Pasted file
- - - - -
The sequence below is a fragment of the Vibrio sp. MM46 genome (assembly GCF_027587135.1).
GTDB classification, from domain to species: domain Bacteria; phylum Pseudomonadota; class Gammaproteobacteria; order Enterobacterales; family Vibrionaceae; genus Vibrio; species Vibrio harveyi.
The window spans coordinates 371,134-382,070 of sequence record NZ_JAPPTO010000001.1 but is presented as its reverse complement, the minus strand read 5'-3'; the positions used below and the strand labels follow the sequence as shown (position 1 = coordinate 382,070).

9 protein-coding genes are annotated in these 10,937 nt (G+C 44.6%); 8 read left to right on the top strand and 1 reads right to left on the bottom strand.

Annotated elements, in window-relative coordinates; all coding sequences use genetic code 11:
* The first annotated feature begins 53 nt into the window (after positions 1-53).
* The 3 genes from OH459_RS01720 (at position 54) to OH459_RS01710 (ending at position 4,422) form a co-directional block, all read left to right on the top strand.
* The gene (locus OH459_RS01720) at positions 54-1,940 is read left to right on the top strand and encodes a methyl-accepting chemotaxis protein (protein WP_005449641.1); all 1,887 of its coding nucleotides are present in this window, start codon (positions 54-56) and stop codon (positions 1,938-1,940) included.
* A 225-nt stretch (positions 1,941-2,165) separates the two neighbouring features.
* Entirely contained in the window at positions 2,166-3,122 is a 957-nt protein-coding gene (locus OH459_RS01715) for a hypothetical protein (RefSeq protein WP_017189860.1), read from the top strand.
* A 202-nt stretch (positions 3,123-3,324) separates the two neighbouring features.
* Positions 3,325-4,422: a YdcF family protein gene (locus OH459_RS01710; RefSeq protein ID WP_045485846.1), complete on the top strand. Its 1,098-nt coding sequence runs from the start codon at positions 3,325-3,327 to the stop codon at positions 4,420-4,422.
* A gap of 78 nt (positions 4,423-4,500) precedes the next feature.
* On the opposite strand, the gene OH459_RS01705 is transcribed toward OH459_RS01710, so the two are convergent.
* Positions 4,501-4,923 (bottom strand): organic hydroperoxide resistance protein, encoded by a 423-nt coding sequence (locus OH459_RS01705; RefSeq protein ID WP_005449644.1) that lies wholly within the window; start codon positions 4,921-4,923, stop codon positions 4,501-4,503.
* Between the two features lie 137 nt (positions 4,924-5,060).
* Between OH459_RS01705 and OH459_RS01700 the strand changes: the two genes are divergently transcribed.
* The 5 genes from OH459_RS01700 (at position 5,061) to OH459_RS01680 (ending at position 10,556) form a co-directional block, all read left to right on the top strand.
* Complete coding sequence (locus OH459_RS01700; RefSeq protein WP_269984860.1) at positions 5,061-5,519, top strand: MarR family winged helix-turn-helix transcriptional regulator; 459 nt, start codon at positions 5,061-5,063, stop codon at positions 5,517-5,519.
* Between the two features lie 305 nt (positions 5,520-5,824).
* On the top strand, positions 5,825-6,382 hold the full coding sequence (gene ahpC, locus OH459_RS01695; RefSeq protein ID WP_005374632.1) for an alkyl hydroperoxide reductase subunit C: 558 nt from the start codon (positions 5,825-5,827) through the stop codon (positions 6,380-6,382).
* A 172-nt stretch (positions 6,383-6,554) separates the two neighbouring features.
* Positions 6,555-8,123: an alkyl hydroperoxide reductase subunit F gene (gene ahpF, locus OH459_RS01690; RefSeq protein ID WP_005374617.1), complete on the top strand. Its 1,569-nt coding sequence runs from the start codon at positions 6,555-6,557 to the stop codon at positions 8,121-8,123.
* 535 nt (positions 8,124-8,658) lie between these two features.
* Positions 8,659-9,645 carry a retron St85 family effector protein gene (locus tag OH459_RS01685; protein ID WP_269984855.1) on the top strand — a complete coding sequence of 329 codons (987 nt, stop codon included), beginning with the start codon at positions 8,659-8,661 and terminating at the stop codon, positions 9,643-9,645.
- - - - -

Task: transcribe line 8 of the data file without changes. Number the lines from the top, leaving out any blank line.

* The gene (locus OH459_RS01720) at positions 54-1,940 is read left to right on the top strand and encodes a methyl-accepting chemotaxis protein (protein WP_005449641.1); all 1,887 of its coding nucleotides are present in this window, start codon (positions 54-56) and stop codon (positions 1,938-1,940) included.